Tuesday, 3 October 2017
Review The Toxic Avenger
Peter Barker has a monster time as the universe's slimiest and greenest superhero preserves small town values and gets the girl.
The Toxic Avenger
Lyrics and Book Joe Dipietro
Lyrics and Music David Bryan
The Geek Goes Green
The latest musical to open in London's West End is The Toxic Avenger, an enjoyable romp spoofing its way through American musical tropes, told with energy and wit.
The musical, with a book by hit musical Memphis's team of book writer Joe Dipietro and Bonovi's keyboardist David Bryan, is an adaptation of Lloyd Kaufman cult 1980s' superhero comedy movie about New Jersey nerd Melvin determined to seek out the culprits behind the toxic sludge stinking out his home town.
The toxic waste had been brought to Tromaville by the crooked mayor (Natalie Hope) and her cohorts. Melvin (Mark Anderson) finds proof of her complicity, digging out documents from the town's library archives.
He falls for the blind librarian, Sarah (Emma Salvo), an innocent party deliberately appointed by the mayor in order to keep secret a corrupt scheme polluting the area. She rejects Melvin but fate plays a hand for our hapless protagonist.
Attacked by the Mayor's thugs and dumped in the toxic sludge, Melvin is transformed from weakling citizen to Toxie, badass mutant superhero out for revenge and a town clean up.
Suffice to say, lurid green Toxie gets his girl in the end, but not before plenty of setbacks to overcome and musical numbers written by Bryan and DiPietro.
A skilful five-piece band on a mezzazine, led by musical director Alex Beetsche, belt out the rock numbers with precision and gusto matching the confident delivery of Salvo’s Sarah, and Mark Anderson’s Toxie.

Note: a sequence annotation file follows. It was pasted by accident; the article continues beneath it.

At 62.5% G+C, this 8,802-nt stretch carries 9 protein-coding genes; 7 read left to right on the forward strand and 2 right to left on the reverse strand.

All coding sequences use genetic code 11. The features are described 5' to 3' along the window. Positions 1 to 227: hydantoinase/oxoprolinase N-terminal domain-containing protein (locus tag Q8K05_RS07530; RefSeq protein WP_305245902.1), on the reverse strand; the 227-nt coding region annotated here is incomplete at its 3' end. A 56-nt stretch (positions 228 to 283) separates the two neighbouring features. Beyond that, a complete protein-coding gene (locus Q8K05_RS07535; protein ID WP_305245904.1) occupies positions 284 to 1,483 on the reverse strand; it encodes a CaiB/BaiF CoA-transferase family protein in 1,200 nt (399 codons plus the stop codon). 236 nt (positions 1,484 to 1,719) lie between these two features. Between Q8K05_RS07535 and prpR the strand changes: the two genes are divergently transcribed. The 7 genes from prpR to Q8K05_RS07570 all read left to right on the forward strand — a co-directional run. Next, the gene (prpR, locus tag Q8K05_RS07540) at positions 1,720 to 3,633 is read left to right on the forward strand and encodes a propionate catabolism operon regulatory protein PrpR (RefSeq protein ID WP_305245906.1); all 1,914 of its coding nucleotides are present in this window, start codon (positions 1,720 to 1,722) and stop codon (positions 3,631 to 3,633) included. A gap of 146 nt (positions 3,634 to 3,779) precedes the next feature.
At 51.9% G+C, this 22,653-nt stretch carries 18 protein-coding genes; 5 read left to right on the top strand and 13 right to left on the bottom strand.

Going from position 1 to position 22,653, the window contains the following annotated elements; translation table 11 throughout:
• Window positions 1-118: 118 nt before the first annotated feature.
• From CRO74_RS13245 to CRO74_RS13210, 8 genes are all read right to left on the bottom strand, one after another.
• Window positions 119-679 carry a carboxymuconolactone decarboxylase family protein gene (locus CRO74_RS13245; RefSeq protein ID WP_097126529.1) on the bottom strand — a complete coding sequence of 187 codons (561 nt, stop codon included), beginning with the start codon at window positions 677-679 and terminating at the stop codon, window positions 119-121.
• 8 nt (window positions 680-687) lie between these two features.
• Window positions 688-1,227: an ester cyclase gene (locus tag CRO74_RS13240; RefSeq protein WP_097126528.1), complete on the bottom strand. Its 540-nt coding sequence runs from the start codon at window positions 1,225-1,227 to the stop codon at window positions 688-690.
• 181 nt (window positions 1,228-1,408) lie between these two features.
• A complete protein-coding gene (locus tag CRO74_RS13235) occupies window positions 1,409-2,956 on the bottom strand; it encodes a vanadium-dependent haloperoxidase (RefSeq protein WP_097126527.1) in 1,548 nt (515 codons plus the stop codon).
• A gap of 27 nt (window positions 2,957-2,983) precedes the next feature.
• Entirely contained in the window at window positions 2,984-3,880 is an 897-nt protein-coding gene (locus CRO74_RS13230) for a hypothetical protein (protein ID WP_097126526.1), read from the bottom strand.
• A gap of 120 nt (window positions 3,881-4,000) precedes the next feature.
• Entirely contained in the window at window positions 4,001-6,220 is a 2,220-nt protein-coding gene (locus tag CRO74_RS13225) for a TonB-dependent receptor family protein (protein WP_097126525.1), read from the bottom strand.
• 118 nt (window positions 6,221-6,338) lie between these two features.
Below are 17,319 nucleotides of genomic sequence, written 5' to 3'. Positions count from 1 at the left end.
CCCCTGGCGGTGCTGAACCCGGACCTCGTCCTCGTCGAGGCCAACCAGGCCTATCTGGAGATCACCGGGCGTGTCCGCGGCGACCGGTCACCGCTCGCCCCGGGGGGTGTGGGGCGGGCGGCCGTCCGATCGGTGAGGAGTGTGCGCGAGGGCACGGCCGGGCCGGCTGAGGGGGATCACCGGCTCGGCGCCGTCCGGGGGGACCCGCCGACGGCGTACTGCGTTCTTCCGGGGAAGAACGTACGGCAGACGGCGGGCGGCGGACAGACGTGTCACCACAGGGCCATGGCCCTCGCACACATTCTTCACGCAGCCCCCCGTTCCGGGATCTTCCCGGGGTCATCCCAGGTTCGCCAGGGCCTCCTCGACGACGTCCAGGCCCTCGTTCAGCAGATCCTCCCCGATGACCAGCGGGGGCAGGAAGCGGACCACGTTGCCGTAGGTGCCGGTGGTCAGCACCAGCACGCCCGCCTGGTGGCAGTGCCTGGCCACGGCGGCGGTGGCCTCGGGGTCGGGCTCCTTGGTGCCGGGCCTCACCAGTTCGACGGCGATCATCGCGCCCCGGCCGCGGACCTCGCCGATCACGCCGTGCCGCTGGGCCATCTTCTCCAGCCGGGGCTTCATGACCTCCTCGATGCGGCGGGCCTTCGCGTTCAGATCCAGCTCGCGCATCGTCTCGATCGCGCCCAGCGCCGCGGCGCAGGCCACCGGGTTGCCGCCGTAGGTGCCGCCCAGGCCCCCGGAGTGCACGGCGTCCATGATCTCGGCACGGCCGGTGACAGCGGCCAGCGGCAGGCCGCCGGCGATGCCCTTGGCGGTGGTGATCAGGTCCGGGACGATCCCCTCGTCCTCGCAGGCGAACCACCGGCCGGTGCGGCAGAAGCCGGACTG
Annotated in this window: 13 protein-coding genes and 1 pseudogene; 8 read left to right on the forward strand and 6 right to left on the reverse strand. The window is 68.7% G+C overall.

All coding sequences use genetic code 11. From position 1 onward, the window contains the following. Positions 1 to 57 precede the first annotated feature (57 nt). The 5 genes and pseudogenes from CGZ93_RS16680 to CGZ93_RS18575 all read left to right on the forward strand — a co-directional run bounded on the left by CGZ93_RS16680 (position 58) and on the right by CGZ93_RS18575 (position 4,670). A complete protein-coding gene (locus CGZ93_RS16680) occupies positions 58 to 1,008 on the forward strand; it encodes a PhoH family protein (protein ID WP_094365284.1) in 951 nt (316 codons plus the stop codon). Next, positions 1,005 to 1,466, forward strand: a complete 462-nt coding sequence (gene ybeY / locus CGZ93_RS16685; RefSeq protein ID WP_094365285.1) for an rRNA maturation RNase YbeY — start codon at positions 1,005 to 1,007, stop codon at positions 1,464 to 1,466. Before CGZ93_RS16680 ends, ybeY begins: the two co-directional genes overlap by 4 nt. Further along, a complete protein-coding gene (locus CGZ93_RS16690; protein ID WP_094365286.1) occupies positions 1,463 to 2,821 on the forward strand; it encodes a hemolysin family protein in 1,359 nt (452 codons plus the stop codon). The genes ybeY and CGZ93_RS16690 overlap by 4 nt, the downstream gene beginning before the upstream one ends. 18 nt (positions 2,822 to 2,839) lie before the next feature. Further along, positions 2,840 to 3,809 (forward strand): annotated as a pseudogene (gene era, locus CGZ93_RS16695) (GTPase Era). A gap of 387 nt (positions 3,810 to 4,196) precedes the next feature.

Designer Takis's ingenious set of sewage pipes triples up as the library a hairdressers' premises and a doctor’s surgery.
This show had its European premiere at Southwark Playhouse last year after earlier runs in New York and the Edinburgh Fringe Festival.
So it’s not surprising it is now a polished piece with director Benji Sperring back at the helm, although it's hardly subtle.
The show knowingly acknowledges its own silliness, with the cast scripted to ham it up, frequently breaking the fourth wall. It's even good natured and absurd enough to keep some of the jokes at the expense of librarian Sarah from becoming offensive.
There's plenty of entertainment value, but there are times it becomes repetitive. In the second half, there's very little plot development even if the madcap antics continue.
This is an amusing and knowing evening in the theatre. The show has its flaws, but it's well-designed and energetically directed by Benji Sperring with choreography by Lucie Pankhurst.
Best of all, it delivers plenty of laughs, thoroughly deserving of a TLT amber and, naturally, stroke green 😉 light.